Kesen town in Rikuzen-takata city (Iwate prefecture) is the northernmost area for growing Japanese tea called Kesen-cha. The city is one of the most devastated areas, and most of which have been washed away by tsunami. However, a tea field of 1,000 square meters on a hill in the area is miraculously found to be safe.
The history of Kesen-cha dates back to the18th century. Since then, scores of tea-pickers, mostly women, have preserved the tea tradition carefully.
The residents of the town are still separated by the disaster, but the good news links them together.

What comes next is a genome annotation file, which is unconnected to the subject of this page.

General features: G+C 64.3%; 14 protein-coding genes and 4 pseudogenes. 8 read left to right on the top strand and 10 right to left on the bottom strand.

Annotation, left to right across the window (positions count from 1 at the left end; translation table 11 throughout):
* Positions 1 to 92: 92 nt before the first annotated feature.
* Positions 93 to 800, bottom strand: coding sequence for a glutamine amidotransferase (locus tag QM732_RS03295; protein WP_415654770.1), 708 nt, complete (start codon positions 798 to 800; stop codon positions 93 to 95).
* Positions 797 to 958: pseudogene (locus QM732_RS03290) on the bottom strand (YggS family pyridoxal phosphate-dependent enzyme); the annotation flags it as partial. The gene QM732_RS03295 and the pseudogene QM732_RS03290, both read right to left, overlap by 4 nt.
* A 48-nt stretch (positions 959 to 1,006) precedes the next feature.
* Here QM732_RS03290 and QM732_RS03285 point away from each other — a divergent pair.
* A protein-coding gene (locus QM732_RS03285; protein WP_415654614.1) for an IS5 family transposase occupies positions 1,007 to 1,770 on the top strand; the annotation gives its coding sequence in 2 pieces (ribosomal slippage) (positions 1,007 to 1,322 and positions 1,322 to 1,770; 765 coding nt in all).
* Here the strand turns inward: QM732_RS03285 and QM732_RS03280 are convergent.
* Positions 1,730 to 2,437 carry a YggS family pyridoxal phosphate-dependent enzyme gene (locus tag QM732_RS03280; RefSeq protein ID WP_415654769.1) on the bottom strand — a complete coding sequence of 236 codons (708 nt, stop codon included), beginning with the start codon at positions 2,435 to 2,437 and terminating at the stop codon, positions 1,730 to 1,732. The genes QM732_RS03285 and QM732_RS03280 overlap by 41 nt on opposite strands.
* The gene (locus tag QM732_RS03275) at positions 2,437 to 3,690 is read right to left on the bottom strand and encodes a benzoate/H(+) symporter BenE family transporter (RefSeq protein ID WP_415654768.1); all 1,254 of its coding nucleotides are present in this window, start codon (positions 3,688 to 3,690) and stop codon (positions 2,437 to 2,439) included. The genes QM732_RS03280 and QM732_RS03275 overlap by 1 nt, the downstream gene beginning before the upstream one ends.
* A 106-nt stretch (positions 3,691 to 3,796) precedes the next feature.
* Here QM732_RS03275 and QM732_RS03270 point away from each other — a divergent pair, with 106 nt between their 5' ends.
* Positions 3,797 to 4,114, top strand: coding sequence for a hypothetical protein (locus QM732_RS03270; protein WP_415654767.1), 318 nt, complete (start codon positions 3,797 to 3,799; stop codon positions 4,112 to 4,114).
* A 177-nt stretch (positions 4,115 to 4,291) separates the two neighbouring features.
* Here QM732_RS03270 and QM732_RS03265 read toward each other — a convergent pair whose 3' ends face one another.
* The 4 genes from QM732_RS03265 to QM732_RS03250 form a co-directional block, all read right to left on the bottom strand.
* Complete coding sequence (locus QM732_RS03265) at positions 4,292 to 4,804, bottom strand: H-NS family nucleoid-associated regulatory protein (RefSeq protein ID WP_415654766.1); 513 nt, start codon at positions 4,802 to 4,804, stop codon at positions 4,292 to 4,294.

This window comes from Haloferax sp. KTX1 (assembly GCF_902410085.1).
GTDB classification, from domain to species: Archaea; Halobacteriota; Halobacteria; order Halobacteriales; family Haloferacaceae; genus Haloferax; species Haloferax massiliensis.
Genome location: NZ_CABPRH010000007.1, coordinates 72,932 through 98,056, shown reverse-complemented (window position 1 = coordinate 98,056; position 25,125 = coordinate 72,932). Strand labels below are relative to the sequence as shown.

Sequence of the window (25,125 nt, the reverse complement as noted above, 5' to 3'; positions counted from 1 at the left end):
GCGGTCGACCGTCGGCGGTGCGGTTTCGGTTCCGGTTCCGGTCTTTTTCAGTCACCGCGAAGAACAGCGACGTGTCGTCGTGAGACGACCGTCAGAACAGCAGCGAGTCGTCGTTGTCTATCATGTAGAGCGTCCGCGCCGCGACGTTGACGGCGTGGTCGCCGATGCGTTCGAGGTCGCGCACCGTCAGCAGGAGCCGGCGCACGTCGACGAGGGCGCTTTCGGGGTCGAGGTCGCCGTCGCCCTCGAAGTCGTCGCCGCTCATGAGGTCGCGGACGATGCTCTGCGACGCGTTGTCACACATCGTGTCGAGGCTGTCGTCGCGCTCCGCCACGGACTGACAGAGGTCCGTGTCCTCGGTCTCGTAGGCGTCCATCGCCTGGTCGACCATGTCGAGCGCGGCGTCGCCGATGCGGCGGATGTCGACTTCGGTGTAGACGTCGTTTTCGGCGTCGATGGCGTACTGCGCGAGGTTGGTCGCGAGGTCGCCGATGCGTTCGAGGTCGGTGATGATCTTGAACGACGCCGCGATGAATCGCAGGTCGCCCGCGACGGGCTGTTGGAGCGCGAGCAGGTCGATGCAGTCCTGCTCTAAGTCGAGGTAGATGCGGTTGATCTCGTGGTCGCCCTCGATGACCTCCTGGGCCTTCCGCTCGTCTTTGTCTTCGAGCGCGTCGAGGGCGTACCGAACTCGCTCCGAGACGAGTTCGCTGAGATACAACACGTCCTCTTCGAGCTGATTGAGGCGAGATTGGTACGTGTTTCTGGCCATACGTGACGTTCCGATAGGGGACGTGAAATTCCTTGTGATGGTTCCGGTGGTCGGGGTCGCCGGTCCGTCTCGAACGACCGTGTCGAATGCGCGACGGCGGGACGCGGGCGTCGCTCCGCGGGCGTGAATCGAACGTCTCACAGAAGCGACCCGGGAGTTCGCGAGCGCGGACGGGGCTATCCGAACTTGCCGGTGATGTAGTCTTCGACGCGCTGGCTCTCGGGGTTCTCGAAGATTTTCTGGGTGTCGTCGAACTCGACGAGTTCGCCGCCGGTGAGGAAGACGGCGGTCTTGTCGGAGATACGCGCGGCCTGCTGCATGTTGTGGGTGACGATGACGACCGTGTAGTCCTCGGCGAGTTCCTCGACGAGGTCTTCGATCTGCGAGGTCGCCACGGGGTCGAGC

These are what the survivors say;
“We would pick tea in hopes of producing delicious tea. We really had a great time.“
“The tea field is watching over us so that we can carry on living. If we can work as tea-pickers again, we would be as happy as happy can be. We don’t want more than that.
“We cannot see our future yet. But, all we can do now is to unite against the difficulties. The tea-picking season here is usually June. So, we’d love to pick tea this coming June and produce Kesen-cha even small amount. It can be the first step towards the reconstruction of the area.
Tea buds are surely put forth again and again even after being picked. People of the district will surely show remarkable resilience. I haven’t tried Kesen-cha before, but I'm sure tea made by people of the area must taste vigorous and gentle.
|"Survivor" Tea field|